News and Views

The Irish-American civil war, marriage in Ireland, the Cork Public Museum & Skibbereen’s own Southern Star

Slightly longer than a week since our last round-up but never mind – links to lots of interesting historical content here

Of course the best history available at the moment to watch and listen to is our 2020 digital Festival, which is right here on our website, but here’s some other stuff too!

Here’s our weekly round up of interesting historical content – lots to read and listen to.

Some really interesting reads and listens here, including the DIB on Irish explorers such as aviator Lady Heath (pictured), sheela-na-gigs and the power of literature in a time of global pandemic.

American Independence Day and architect & designer Eileen Gray

The Irish archaeological story of the year was published by Nature magazine last week. Genetic analysis by researchers at TCD showed that an adult male from the Neolithic period whose body was found inside Newgrange was the product of first degree incest. This may indicate he came from a ruling social elite who married within […]

Our selection is a little later than usual – we’ve been busy planning digital content to go up on our website the weekend the Festival should have been…. (7-9 August): There has been lots of media coverage this past week of the RTE programme Hawks and Doves, in which former British cabinet minister Michael Portillo […]

Festival contributor Ronan McGreevy wrote in the Irish Times about links between Ireland and the slave trade, in the context of the targeting in the UK of statues of individuals associated with slave trading. From 19th century statues to 19th century stuffed animals… the blog of the CSHIHE (Centre for the Study of Historic Irish […]

The Irish Times published another of its excellent Decade of Centenaries supplements this week, this one looking at 1920. Articles that particularly caught our eye were Festival contributor Andy Bielenberg’s piece on the contested and difficult subject of ‘disappearances’ by the IRA, many of which took place in Cork, Linda Connolly writing about violence against […]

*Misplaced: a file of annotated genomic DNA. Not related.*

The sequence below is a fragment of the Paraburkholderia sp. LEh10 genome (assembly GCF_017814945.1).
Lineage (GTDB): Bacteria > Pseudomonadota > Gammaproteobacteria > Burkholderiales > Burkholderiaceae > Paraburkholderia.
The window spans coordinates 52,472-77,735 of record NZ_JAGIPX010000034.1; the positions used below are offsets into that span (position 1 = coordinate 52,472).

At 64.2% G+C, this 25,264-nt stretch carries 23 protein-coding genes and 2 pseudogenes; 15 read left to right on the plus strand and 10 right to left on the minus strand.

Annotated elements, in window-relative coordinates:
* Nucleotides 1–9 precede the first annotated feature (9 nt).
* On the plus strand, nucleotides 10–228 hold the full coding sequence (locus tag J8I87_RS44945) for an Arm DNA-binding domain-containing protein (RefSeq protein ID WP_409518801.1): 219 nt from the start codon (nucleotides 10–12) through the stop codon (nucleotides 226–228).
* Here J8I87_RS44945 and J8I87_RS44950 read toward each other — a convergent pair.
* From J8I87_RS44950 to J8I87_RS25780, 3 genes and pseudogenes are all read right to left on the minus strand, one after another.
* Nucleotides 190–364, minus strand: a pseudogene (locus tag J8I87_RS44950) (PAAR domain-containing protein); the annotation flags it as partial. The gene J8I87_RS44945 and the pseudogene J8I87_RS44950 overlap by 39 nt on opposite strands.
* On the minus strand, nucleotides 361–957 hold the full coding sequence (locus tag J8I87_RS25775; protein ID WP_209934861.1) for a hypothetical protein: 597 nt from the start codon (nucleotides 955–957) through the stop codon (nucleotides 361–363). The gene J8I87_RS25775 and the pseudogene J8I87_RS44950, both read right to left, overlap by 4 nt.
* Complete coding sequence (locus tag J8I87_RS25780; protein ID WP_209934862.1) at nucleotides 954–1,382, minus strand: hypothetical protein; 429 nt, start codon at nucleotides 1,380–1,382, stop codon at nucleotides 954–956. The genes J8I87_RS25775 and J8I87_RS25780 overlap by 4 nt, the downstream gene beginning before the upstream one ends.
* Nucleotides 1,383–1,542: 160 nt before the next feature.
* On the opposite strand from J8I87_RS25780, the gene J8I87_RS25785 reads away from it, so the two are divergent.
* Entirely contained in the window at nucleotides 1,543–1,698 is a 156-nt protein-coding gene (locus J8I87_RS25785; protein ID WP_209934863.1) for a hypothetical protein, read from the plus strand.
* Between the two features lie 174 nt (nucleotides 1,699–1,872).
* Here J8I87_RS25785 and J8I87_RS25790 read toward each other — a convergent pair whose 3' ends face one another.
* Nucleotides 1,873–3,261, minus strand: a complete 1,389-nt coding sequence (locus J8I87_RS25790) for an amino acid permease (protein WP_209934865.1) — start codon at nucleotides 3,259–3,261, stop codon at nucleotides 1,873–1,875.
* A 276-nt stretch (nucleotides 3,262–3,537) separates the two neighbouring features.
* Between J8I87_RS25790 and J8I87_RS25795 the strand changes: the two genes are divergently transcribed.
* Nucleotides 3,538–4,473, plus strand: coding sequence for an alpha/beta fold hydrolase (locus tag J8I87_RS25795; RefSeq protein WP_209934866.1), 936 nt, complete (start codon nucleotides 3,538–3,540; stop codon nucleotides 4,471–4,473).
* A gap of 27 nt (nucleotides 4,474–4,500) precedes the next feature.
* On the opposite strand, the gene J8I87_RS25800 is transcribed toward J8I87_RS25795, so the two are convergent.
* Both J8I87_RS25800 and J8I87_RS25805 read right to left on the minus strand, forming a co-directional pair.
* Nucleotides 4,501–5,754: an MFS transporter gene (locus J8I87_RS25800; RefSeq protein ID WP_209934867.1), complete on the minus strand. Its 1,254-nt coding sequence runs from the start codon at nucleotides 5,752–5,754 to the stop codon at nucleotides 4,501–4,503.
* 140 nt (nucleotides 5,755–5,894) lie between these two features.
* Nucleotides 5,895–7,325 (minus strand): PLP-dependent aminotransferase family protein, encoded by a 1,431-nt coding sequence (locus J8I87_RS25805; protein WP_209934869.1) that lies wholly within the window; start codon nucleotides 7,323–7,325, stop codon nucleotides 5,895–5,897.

We are sad to annouce that we have decided, after much discussion, to cancel the History Festival this year.  We had hoped that by delaying the decision we might have been able to find a way of making the physical hosting of the Festival possible in August. It is now clear that is very unlikely […]

Another assortment of interesting articles, podcasts and videos on historical themes. And something about coffee too ….  Two anniversaries this week, both related to world wars. Firstly, on & May it was 105 years since the Lusitania was sunk off the Old Head of Kinsale by a German submarine, with the loss of 1,198 people. […]

On Poetry Day Ireland, listen to Ambassador Dan Mulhall at our 2017 Festival speaking about poets Francis Ledwidge (pictured below) and George William Russell, also known as Æ.  

Another of our (irregular) round-ups of interesting articles and websites to find historical and archaeological subjects: Today is Anzac Day and there is a fascinating article by Damian Shiels on his website about an Anzac by the name of Ambrose Haley who is buried in Midleton graveyard in east Cork. His cousin, an IRA volunteer […]

  Another of our (irregular) round-ups of interesting articles and audio on historical and archaeological subjects: An article on the Irish Georgian Society’s website caught our eye, as it highlights some of the historic buildings in the Cork town of Youghal. ‘From Warden’s House to Myrtle Grove’ was originally published in 2017 and its author […]